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Squat Variance and All Things Squatting (Part 1 of 2)

Updated: May 15, 2020

Welp... I've done it again. Every time I sit down to write an article, I give myself the same pep talk- "Be clear, be concise, be clear, be concise." Without failure, I somehow always find a way to violate the whole 'concise' part of this...

I've been anxious to write this one, as there's been a ton of debate and discussion regarding squats in the strength training realm over the last few months (and yes, even more so than usual). I felt it was not only timely on my behalf to push this article out, but also felt there were some important details I wanted to outline and hopefully clear up some ambiguity on. With that said, this will be the first of two parts I'll be posting this week on 'all things squatting'. This article does get a bit more on the technical side, but still includes how I personally go about things. Between the two parts, we will cover quite a few subtopics, including:

I.) Contraindicating injuries for squatting

II.) Position, posture, and squat set-up

III.) Squat variations

IV.) Squat kinematics and kinetics

V.) Depth, transfer and specificity

Alright, now before we get to the meat of the article, let's clear the air on a few things first:

1.) Is squatting bad for your knees? --> No (unless you have bad knees or bad technique)

2.) Is squatting bad for your back? --> No (unless you have a bad back or bad technique)

3.) Should everyone squat? --> Yes. Not everyone should barbell back or front squat, but yes, everyone should perform some squat variation at least infrequently.

4.) Do you need to squat to below 90° for it to be effective? --> No.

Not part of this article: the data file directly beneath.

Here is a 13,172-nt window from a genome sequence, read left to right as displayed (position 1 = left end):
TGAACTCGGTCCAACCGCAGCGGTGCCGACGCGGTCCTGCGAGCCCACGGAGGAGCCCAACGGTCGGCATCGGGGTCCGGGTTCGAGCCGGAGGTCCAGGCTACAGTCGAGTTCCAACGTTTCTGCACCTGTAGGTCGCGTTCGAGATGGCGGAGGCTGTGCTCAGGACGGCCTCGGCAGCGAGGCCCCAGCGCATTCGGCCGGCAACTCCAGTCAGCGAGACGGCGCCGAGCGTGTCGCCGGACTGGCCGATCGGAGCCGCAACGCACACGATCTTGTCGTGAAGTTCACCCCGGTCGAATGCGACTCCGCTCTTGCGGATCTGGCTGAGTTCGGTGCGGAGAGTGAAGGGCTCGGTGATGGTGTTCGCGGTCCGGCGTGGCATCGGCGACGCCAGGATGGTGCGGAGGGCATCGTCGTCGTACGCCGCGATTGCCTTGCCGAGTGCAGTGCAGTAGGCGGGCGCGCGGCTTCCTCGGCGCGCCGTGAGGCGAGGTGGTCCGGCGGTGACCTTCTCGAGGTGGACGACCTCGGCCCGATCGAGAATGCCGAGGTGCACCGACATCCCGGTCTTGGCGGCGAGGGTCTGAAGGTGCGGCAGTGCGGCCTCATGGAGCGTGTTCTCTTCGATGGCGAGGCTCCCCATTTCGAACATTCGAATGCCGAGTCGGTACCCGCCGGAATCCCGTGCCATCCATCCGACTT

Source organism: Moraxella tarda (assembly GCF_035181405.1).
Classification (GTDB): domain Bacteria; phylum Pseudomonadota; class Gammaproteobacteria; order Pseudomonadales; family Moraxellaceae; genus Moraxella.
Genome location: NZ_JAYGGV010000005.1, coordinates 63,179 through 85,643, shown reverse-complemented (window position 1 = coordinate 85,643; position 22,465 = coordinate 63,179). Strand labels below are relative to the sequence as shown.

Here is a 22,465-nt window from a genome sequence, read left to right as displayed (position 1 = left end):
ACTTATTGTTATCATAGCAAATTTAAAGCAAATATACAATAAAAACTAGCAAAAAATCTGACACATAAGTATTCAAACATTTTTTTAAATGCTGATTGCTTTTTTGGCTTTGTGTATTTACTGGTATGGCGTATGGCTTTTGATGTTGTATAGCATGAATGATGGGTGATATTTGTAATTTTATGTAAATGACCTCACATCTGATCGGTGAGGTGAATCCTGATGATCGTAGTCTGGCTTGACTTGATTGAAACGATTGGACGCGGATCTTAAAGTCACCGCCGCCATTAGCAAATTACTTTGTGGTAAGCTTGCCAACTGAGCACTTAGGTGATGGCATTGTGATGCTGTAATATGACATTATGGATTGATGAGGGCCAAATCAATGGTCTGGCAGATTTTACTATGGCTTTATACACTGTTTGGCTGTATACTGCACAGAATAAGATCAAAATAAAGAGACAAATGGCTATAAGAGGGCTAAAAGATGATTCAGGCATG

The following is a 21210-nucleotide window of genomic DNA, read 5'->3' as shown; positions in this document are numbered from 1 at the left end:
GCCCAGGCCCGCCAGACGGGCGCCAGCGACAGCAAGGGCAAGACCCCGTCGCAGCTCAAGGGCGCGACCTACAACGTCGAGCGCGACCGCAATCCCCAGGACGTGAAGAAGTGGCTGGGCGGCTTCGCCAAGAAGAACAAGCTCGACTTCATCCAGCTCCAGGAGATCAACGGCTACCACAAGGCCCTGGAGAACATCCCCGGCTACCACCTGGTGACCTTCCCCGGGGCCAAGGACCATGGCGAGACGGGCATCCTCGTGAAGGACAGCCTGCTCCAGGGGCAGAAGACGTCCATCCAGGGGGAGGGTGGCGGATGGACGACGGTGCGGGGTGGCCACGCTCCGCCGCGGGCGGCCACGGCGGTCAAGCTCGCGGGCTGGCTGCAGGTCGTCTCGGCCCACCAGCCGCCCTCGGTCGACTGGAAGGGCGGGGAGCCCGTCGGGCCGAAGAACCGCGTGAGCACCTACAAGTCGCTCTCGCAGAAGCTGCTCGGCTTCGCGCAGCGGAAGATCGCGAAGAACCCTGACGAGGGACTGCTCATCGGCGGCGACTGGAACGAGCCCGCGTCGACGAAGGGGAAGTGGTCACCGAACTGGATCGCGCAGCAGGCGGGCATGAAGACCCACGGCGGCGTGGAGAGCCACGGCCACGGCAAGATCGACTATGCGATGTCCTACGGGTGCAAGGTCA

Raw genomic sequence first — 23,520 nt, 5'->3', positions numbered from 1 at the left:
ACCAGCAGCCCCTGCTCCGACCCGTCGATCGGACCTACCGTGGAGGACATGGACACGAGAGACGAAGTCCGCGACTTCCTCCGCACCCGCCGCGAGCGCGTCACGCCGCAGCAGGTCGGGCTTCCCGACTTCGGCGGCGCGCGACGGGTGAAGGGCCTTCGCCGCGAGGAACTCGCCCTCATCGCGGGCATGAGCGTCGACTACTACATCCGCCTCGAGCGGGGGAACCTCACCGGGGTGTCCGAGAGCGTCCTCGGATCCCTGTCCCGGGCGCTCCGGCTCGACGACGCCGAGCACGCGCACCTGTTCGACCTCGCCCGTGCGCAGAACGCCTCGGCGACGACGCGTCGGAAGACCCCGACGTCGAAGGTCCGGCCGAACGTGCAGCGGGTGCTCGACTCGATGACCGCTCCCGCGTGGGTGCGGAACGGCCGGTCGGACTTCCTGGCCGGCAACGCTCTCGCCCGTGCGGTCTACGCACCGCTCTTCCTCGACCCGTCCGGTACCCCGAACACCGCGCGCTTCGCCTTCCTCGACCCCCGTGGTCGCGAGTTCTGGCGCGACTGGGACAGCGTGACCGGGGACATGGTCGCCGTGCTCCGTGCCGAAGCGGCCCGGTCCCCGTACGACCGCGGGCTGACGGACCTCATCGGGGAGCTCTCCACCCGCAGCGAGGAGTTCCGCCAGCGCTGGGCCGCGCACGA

5.) Are bilateral or unilateral squats better? --> Yes.

The narratives that squatting is bad for your back/knees/marriage/kids’ social status/pet’s health dates back probably as long as formal strength training has existed. We’ve doused this fiery conversation in kerosene over the last decade or so (shout out Twitter and Instagram) and damn near anyone with a Wi-Fi connection and knee sleeves has been able to throw their two cents in. I honestly can’t think of a concentrated discussion topic in strength & conditioning that has been more heavily misconstrued or outright bastardized than that of squatting. Some of the takes I’ve heard (including some takes from recognizable coaches) have been nauseating. Everything from if you perform barbell back squats, you’re a ticking time bomb for herniating a spinal disc, to squats don’t transfer, to anything that isn’t ass-to-grass doesn’t count, and damn near everything in-between.

I feel like a broken record with some of this now, but it’s so important to understand that these overgeneralized black/white comments- even from highly reputable and credible coaches- is complete horse shit. There are very obvious do’s and don’ts that simply require common sense on the coach’s behalf. For instance, about 50% of my athletes have had a major back surgery at some point, and for that reason alone, I’m not going to put them under a barbell for heavy back squats. Why? Well because that’s fundamentally inept. But aside from these obvious cases, it’s impossible to simply say squats are good or squats are bad. No different than anything else, they’re good for some, bad for others, and can always be modified to appropriately fit the athletes you work with.

I.) Contraindicating Injuries